Sinusitis is one of the most important and common diseases (3). It affects 20% of the population at different stages of life (4). Depending on the duration of the disease process sinusitis is divided into acute (lasting less than 12 weeks) and chronic (lasting over 12 weeks) (3). Sinusitis, particularly chronic sinusitis, significantly compromises the patient’s quality of life and generates high socioeconomic costs (5).
The aetiology of sinusitis is still being researched. The most common causes include nasal polyps, facial trauma, nasal septum deviation, respiratory infections, allergies and hay fever (6, 7). Periodontal disease may also be the source of inflammation (1).
Under physiological conditions, sinuses are sterile; however, they may be temporarily colonised by upper respiratory tract flora. Inflammation is most common in the maxillary sinuses. This is where odontogenic infections predominate as a result of close proximity of the teeth and sinuses (9). Bone structures constitute a barrier against the spread of infection to areas adjacent to the sinuses. However, complications develop in the event of bone damage, congenital or acquired bone abnormalities or haematogenous infection spread (2).
The majority of cases of sinusitis are secondary to upper respiratory and allergic infections. Bacterial sinusitis develops as a result of excessive bacterial growth in a closed sinus cavity. Inflammatory oedema creates an ideal environment for bacterial colonisation and growth since it hampers air exchange in narrow spaces. In addition, the activity of the mucociliary system becomes reduced, which compromises the natural protective barrier of the host and leads to discharge stasis (3).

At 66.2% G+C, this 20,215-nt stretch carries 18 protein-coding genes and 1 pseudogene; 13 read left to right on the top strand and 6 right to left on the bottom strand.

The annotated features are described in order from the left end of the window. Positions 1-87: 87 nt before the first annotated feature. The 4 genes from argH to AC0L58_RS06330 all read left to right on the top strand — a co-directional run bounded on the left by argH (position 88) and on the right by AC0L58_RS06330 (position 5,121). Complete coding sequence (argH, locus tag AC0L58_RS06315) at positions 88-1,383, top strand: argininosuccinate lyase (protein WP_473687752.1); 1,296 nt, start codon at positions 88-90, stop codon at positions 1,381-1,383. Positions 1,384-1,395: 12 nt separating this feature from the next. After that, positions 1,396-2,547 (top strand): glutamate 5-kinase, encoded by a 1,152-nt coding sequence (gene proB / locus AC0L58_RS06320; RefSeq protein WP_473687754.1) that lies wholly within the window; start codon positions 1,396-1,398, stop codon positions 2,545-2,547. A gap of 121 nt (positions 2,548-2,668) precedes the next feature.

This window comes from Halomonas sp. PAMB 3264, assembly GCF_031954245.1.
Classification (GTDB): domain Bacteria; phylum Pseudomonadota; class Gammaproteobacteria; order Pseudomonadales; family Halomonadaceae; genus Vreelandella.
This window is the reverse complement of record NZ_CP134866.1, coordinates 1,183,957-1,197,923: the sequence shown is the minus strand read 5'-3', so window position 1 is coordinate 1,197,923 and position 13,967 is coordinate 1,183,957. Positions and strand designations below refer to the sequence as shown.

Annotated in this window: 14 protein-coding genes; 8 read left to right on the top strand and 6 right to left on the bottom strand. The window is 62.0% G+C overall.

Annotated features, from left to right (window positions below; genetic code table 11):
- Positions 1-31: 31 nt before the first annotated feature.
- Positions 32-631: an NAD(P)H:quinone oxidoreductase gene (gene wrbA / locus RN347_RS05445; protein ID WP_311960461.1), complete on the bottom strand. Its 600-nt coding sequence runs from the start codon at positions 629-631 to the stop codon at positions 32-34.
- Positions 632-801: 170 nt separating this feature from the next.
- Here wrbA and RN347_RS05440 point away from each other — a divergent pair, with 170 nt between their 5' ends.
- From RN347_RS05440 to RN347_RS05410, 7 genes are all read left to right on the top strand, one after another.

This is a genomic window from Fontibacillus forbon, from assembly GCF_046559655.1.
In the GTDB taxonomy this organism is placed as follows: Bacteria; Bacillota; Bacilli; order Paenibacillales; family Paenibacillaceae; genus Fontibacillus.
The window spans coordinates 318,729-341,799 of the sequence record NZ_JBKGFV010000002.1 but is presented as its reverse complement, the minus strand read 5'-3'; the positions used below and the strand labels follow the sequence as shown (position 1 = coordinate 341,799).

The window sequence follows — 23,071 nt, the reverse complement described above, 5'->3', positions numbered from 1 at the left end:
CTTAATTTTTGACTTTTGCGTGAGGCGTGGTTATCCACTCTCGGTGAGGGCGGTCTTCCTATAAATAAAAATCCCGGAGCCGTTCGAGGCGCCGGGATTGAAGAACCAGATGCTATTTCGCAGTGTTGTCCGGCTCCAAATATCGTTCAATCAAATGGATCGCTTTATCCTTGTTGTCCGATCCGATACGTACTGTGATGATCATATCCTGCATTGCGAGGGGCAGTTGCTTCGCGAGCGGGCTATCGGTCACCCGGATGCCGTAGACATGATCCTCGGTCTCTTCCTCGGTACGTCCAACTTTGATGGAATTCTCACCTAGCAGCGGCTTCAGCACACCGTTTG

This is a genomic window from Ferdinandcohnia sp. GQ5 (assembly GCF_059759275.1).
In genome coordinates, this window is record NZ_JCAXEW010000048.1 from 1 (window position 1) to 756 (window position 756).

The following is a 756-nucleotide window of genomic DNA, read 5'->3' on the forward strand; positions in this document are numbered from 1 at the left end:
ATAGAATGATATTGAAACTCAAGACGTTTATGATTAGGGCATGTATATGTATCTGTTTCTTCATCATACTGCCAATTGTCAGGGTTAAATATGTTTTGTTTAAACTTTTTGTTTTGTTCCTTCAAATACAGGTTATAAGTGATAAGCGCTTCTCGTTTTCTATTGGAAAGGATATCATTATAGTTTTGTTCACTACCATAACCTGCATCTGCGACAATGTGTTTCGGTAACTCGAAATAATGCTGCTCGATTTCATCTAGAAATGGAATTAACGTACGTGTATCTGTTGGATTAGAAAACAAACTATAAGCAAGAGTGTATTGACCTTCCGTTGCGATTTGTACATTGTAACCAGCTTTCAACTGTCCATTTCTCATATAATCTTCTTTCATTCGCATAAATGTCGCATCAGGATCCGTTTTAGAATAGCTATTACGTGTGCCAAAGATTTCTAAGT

The diagnosis of sinusitis is based on subjective symptoms, duration of symptoms and objective signs of inflammation (6). Nasal congestion, profuse nasal discharge and a compromised sense of smell are observed. The majority of sinusitis cases are viral infections, with no need for antibiotic therapy (7). However, the differentiation between a viral and bacterial infection is difficult: symptoms are similar and doctors prescribe antibiotic therapy. Sinusitis can also be caused by bacterial factors: Streptococcus pneumoniae, Haemophilus influenzae, Moraxella catarrhalis, Staphylococcus aureus, coagulase-negative staphylococci and Gram-negative bacteria: Pseudomonas aeruginosa, Proteus spp., Klebsiella spp., Enterobacter spp., Escherichia coli and anaerobic bacteria (Peptostreptococcus spp., Prevotella spp., Porphyromonas spp., Bacteroides spp.) (7). Anaerobic bacteria, which are characteristic for acute disease, are usually associated with dental infection. Fungi from the families Mucoraceae and Trichocomaenae (3) may be responsible for sinusitis in patients with a compromised immune system.
The head and neck contain a number of spaces which may become infected leading to life-threatening complications, including respiratory obstruction and neurological complications and to the spread of infection. Many of the early signs are subtle and may go unnoticed by the doctor (8). Local, orbital and intracranial complications may occur as a result of sinusitis (3).
Sinusitis complication risk factors
Bacterial infections of the central nervous system require quick diagnosis and immediate treatment. The most common bacterial infections observed at intensive care units include acute bacterial meningitis, subdural empyema, intracerebral abscess and encephalitis. Infections may be acquired outside of hospital or in hospital, for example after a neurosurgical procedure or they may be associated with cerebrospinal fluid drainage. Cerebral abscesses are often the result of chronic or metastatic infection foci such as otitis, sinusitis, pneumonia or endocarditis. The development of infection may result in serious systemic and neurological complications leading to high mortality or serious disability (9).